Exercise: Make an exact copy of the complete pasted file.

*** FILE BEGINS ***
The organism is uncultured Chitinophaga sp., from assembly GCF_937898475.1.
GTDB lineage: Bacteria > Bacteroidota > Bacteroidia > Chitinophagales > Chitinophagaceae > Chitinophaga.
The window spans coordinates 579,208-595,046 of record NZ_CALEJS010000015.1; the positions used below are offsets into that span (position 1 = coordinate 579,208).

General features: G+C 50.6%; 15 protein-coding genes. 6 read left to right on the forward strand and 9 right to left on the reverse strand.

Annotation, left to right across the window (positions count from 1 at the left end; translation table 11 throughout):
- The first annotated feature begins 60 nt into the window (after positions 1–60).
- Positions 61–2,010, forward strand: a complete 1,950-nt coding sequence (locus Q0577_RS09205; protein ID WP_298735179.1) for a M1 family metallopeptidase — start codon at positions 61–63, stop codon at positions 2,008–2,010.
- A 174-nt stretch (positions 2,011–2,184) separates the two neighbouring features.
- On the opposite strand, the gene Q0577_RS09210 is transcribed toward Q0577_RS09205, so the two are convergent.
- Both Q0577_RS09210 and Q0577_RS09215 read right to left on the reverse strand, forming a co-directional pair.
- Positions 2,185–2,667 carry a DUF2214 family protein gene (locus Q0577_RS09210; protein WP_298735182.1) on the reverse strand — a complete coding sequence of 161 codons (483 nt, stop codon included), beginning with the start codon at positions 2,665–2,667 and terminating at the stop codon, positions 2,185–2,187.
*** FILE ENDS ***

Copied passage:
The organism is uncultured Chitinophaga sp., from assembly GCF_937898475.1.
GTDB lineage: Bacteria > Bacteroidota > Bacteroidia > Chitinophagales > Chitinophagaceae > Chitinophaga.
The window spans coordinates 579,208-595,046 of record NZ_CALEJS010000015.1; the positions used below are offsets into that span (position 1 = coordinate 579,208).

General features: G+C 50.6%; 15 protein-coding genes. 6 read left to right on the forward strand and 9 right to left on the reverse strand.

Annotation, left to right across the window (positions count from 1 at the left end; translation table 11 throughout):
- The first annotated feature begins 60 nt into the window (after positions 1–60).
- Positions 61–2,010, forward strand: a complete 1,950-nt coding sequence (locus Q0577_RS09205; protein ID WP_298735179.1) for a M1 family metallopeptidase — start codon at positions 61–63, stop codon at positions 2,008–2,010.
- A 174-nt stretch (positions 2,011–2,184) separates the two neighbouring features.
- On the opposite strand, the gene Q0577_RS09210 is transcribed toward Q0577_RS09205, so the two are convergent.
- Both Q0577_RS09210 and Q0577_RS09215 read right to left on the reverse strand, forming a co-directional pair.
- Positions 2,185–2,667 carry a DUF2214 family protein gene (locus Q0577_RS09210; protein WP_298735182.1) on the reverse strand — a complete coding sequence of 161 codons (483 nt, stop codon included), beginning with the start codon at positions 2,665–2,667 and terminating at the stop codon, positions 2,185–2,187.